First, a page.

For decades, the physical and mental health benefits of exercise have been well-established. But there are also a handful of philosophical benefits that can give more meaning to anyone undergoing endurance training. Endurance athletics can impact the foundational core of what it means to be human, beyond physical strength and our brain’s building blocks.
Confidence, patience, perseverance and even our internal fight against adversity are all benefits to garner from endurance training activities. While these attributes are intangible strengths, they can help make us better people and lead happier, healthier lives.
Here are some important life lessons I’ve learned during endurance athletics training:
Build Your Dexterity and Set Up an Action Plan
When training for endurance athletics, first choose the event and the distance for which to train. Different mental and physical preparation goes into training for a marathon versus training for a triathlon. Both require different mental and physical capabilities as a triathlon requires swimming, cycling and long-distance running. An important lesson for every participant is to understand their strengths, and build upon their dexterity by setting a clear well-defined goal. In doing so, participants can live their objectives in the moment — and endurance athletes can overcome challenges by making executive decisions that make sense for who they are and what they need to achieve.
But this mindset isn’t just for athletes. Anyone can set up an action plan and when dedicating enough time to prepping, they can dig deep and find the dexterity needed to meet a goal, while also understanding and being honest with their physical, mental and emotional limits. When building a career, a relationship or making everyday decisions, it’s crucial to stay dedicated to our core values, know ourselves and take actions to see those values through.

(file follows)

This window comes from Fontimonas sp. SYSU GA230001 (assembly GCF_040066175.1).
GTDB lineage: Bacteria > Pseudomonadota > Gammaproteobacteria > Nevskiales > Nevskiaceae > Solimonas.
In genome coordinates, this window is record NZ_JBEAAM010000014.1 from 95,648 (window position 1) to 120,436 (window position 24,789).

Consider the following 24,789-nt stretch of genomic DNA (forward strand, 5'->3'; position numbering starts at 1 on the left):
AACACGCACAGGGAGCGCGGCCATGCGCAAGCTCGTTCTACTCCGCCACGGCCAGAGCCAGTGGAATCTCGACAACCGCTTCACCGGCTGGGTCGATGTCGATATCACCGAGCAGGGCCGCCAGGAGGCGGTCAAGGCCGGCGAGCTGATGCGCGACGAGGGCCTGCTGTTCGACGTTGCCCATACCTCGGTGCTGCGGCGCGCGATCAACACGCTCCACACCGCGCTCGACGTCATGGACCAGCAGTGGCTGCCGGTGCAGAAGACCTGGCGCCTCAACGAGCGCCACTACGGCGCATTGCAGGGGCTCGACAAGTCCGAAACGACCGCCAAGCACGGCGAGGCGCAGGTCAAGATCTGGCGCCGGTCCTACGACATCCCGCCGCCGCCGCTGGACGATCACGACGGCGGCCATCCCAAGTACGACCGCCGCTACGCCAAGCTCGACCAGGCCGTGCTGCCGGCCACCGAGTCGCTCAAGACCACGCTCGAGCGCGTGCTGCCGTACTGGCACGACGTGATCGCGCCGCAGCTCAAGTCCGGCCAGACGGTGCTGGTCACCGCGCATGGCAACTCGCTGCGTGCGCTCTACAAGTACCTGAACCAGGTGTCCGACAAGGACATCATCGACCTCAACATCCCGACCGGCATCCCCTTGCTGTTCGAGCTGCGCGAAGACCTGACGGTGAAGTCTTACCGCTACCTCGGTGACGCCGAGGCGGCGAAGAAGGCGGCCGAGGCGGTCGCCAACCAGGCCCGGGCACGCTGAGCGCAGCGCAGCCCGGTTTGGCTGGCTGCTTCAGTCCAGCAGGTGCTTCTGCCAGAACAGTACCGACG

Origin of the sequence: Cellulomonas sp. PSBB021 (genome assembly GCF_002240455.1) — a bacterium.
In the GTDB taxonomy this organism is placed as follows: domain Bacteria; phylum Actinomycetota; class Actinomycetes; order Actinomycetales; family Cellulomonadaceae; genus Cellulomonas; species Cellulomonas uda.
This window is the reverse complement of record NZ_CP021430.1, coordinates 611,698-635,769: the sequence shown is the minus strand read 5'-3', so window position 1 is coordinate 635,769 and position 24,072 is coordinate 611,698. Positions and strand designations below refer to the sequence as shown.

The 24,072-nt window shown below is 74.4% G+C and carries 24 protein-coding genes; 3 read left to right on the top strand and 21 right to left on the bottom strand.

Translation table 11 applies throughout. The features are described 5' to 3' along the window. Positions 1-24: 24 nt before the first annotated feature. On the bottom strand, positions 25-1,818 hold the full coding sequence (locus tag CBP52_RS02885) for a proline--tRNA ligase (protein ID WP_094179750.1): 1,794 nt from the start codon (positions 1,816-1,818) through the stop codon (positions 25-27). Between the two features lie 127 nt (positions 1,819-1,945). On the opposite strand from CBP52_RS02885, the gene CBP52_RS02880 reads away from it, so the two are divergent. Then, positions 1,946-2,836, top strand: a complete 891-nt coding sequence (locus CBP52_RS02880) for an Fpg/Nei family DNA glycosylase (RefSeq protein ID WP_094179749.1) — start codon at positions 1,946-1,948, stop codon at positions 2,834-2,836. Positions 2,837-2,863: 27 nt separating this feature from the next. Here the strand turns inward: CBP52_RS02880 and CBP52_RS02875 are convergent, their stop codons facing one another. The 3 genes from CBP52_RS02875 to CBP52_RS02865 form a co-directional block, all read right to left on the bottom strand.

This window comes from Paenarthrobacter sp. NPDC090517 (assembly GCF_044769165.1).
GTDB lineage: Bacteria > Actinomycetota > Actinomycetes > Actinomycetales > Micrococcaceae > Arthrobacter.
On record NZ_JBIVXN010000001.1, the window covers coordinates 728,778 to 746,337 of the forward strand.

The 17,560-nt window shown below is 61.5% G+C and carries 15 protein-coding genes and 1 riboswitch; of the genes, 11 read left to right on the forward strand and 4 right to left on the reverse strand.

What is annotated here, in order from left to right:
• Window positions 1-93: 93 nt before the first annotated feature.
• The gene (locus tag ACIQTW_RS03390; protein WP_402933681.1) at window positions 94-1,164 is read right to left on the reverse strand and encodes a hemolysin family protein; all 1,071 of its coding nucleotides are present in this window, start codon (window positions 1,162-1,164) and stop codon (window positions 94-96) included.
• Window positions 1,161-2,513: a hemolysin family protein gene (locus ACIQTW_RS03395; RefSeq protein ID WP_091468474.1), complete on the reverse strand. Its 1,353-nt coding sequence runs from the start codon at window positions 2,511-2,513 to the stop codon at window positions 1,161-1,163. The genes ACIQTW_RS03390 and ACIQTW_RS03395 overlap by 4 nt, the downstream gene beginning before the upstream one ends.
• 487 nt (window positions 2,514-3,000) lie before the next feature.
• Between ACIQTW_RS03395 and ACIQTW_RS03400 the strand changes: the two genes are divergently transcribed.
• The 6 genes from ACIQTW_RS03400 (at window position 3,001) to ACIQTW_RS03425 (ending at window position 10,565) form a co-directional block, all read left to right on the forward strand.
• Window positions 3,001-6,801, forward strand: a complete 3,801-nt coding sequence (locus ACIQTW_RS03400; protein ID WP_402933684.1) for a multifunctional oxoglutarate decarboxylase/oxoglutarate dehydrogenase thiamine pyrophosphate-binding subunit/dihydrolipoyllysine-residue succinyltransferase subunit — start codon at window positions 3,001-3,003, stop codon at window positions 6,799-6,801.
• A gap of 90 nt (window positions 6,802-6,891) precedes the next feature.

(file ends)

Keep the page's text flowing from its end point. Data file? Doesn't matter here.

Stay Patient and Present
Pacing is critical in endurance training, but it also offers an essential lesson for staying patient and present in the moment. Many people start training too aggressively and thus have trouble making the distance. It’s crucial to start off slow and work up to an ideal speed. In endurance running, especially, pacing and presence are key to crossing the finish line. As athletes train on outdoor trails, they must remain present with the terrain underneath, navigating through obstacles and paying attention to stride and movement. It’s a meaningful way to trust oneself while learning the best approach to improved endurance. Plus, addressing one’s progress honestly can assist in self-growth, rather than comparing the current progress to other trainees’.
Patience and staying present are critical lessons in any life pursuit, especially as you develop skills. Part of the work here will be undergoing the training, researching and gathering of new information. Being in the moment can genuinely help anyone embrace the tough lessons that don’t come easily and help anyone develop better methods and routines.
Establish a Sense of Commitment